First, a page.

• Planners then aim to identify both the niches where the business will operate and the fittest of the samples to execute
    • Slight variations (mutations) are introduced which are viewed as an operation's unique added value
      • Iterative Shewhart cycles(p.22) allow the planners to validate their assumptions and make corrections


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Introduction to schematic structures
Schematic structures are constructed from simple building blocks, such as nucleic acids or the letters of the alphabet.  These blocks are able to link together into groups, lists and networks, and directly or indirectly associate with agents(p.13)

  • Deployed based on a fundamental building blocks (1) which can: schematic string
    • Provide brick for agents, including genetic operators(p.15), to build structures
    • Represent a data value and be
    • Replicated and
    • Linked into lists (2)
    • Integrate descriptors, and addressable labels
      • Descriptors can be interpreted broadly by agents as for example valuations or epi-genetic control signals
    • Associatively network
  • Any schematic sequence of basic elements can be interpreted by an agent as a signal (3) to perform a specific act
    • Agents position on the schematic structure represents a state and so the local sequence can be a signal
    • Becomes an association (4) between signalled event and the agent's action
    • Actions can include modeling(p.14) of a situation


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Emergent agents process environmental signals and their instance of the schematic plan to select actions which they perform
Agents can interpret the schematic structures as they please, but acted on by evolutionary selection beneficial associations of signals and actions transform into strategic attributes of the system
  • A labeled element, operon, with associated actions corresponds to a goal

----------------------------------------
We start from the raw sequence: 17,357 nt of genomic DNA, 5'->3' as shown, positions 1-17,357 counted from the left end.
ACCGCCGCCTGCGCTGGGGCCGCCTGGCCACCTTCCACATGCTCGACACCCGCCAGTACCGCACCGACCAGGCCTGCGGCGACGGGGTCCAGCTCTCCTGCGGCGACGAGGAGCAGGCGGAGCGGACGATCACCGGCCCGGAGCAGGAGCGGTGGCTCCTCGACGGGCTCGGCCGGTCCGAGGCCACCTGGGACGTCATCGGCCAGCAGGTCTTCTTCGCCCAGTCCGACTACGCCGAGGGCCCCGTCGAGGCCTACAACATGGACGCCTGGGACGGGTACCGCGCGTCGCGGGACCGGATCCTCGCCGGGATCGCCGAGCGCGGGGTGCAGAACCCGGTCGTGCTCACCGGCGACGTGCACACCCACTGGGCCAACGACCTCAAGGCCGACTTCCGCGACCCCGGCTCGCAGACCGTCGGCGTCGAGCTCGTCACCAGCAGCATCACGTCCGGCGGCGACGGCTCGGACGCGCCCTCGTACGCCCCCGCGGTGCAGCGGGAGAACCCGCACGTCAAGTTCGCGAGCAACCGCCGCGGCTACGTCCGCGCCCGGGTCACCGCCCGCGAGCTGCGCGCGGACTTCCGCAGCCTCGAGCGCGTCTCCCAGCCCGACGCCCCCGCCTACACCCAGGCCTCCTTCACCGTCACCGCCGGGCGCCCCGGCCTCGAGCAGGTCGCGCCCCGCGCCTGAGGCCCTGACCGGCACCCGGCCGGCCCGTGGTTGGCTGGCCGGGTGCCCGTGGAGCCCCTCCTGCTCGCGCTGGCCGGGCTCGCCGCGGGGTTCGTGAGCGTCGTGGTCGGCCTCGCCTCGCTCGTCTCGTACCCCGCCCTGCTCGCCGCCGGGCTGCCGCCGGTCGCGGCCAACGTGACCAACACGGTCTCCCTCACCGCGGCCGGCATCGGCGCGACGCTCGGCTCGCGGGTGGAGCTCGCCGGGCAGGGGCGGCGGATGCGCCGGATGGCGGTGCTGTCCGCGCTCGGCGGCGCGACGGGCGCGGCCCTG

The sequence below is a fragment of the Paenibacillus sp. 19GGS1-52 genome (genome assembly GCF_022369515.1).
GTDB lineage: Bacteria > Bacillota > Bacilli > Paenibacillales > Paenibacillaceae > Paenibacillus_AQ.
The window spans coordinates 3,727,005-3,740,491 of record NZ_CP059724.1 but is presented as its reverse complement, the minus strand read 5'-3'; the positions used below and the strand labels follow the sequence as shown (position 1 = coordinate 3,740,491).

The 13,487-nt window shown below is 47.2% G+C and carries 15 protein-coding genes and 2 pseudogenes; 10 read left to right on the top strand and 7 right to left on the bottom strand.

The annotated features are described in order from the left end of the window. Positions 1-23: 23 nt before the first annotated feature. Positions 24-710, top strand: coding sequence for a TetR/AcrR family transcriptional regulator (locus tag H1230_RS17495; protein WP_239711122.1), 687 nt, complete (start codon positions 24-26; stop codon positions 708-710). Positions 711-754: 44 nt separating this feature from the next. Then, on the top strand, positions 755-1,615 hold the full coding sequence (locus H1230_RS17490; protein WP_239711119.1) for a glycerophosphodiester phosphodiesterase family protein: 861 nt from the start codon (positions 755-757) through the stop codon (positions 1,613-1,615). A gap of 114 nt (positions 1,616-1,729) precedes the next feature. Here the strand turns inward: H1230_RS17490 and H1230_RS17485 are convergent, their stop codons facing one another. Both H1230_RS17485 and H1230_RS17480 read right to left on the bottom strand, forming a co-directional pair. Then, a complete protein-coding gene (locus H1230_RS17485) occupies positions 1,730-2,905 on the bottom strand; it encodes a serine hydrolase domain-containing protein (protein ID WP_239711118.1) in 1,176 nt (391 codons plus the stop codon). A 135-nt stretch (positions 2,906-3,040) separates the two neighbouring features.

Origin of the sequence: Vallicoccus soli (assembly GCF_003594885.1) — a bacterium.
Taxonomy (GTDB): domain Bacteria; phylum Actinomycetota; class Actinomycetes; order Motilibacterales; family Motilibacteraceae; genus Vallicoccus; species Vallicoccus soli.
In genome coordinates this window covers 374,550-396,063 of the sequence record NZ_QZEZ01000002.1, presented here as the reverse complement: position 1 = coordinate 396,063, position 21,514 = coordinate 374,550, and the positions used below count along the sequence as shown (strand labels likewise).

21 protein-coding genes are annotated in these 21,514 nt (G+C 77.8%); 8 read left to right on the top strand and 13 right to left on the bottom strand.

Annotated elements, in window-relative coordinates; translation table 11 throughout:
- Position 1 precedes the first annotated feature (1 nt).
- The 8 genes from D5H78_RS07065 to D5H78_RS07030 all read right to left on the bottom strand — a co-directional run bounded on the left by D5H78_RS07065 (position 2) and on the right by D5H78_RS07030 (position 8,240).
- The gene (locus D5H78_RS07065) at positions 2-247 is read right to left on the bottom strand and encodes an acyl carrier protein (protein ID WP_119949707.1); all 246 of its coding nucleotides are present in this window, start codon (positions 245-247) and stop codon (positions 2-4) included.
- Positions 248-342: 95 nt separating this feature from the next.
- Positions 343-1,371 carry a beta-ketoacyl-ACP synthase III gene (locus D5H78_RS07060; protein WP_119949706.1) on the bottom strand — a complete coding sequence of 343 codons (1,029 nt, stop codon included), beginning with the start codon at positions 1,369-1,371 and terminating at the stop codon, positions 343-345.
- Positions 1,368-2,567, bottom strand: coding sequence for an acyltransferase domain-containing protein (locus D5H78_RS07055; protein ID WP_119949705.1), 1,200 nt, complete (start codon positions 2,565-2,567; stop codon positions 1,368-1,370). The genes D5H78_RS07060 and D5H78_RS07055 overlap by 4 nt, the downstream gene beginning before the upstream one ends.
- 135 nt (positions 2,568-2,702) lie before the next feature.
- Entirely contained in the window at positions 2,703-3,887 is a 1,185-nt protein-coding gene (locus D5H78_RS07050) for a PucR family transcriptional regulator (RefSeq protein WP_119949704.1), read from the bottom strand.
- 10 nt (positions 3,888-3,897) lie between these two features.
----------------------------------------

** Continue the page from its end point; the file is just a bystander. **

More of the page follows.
• Specific goals can be associated with multiple, alternative actions
  • Individual agents can be deployed with a full complement of operons, but different, allelic, sets of associated actions
  • Filtering of labels and other tags provides a flexible control of flows
    • Agents can filter, and integrate the flows of schematic elements to perform genetic operations(p.15)
  • Genetic operations provide the basis for learning, by correlating success in replication of schematic structures and the retention of valuable sequences with positive agent actions
    • Requires that agents actions are based on schematic signals
  • Total set of different germ-line schematic structures shared in genetic operations corresponds to the evolving state
  • Ability to replicate schematic structures allows for somatic copies to be augmented with highly specific state descriptors, while germ-line copies are left pristine
  • Multi-cellular agents are able to deploy different states in individual somatic cells


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Models provide agents with a schematic view of the world
  • Emergent agents(p.13) must be able to differentiate good strategies from bad.  Models assist them with making such decisions
  • They are hypothesis that use success or failure as an indicator of legitimacy
  • Correlation of model and schematic(p.12) agent action allows evolutionary selection to 'rate' models in particular niche situations
  • Agents can extend the evolved rating mechanism by applying a Shewhart cycle(p.22)


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Modifications to the germ-line structures are performed by genetic operators 
  • Emergent agents(p.13) can include genetic operators which allow reproduction to formally transform the current structures for the next generation
  • Genetic operators can equivalently be deployed via a discrete process called a genetic algorithm
  • Operations include: mutation, crossover, inversion, translocation, deletion, dominance modification


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Uncertainty about the situation requires situation-specific hypothesis to be represented and the situation to be perceived as a set of correlated environmental signals
  • Networks of associations allow the representation of alternative hypothesis for each historically experienced situation (local signal set) along with evaluations of each
  • Initial schematic structures generated by replication include recipes that agents(p.13) can follow to deploy sensors for historically useful signals
  • Advanced somatic perception and representation architectures, such as brains, provide mechanisms to integrate new structures over time as their value becomes perceived as consistently high
    • Initially new structures are indirectly referenced, and may be dereferenced if their value is limited and they conflict with other situationally active structures
    • If the new structures contribute valuably, and become extensively referenced by other active structures their associations can be made long term


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Schematic representations based on web protocols
  • HTML allows a linear schematic representation.  It provides linkages between name (id) and href to allow text structures to be associated
  • HTTP allows schematic structures to be linked into a network